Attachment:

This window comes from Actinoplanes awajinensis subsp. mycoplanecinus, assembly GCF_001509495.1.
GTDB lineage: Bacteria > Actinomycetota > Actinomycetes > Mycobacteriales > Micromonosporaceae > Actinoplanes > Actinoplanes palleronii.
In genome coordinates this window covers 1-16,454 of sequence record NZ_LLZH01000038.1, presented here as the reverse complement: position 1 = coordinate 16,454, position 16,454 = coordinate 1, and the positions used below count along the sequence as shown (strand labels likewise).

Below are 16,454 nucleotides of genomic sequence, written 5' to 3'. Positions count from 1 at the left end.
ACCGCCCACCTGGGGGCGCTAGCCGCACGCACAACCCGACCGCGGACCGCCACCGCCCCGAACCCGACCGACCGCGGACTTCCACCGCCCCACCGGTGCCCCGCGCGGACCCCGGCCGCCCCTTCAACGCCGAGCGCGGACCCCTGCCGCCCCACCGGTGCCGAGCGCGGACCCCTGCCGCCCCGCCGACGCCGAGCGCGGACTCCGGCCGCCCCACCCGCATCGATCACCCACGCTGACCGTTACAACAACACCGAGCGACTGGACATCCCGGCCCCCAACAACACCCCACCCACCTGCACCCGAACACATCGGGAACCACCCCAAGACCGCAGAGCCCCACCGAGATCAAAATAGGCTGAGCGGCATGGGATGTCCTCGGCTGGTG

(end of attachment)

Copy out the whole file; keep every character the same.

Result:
This window comes from Actinoplanes awajinensis subsp. mycoplanecinus, assembly GCF_001509495.1.
GTDB lineage: Bacteria > Actinomycetota > Actinomycetes > Mycobacteriales > Micromonosporaceae > Actinoplanes > Actinoplanes palleronii.
In genome coordinates this window covers 1-16,454 of sequence record NZ_LLZH01000038.1, presented here as the reverse complement: position 1 = coordinate 16,454, position 16,454 = coordinate 1, and the positions used below count along the sequence as shown (strand labels likewise).

Below are 16,454 nucleotides of genomic sequence, written 5' to 3'. Positions count from 1 at the left end.
ACCGCCCACCTGGGGGCGCTAGCCGCACGCACAACCCGACCGCGGACCGCCACCGCCCCGAACCCGACCGACCGCGGACTTCCACCGCCCCACCGGTGCCCCGCGCGGACCCCGGCCGCCCCTTCAACGCCGAGCGCGGACCCCTGCCGCCCCACCGGTGCCGAGCGCGGACCCCTGCCGCCCCGCCGACGCCGAGCGCGGACTCCGGCCGCCCCACCCGCATCGATCACCCACGCTGACCGTTACAACAACACCGAGCGACTGGACATCCCGGCCCCCAACAACACCCCACCCACCTGCACCCGAACACATCGGGAACCACCCCAAGACCGCAGAGCCCCACCGAGATCAAAATAGGCTGAGCGGCATGGGATGTCCTCGGCTGGTG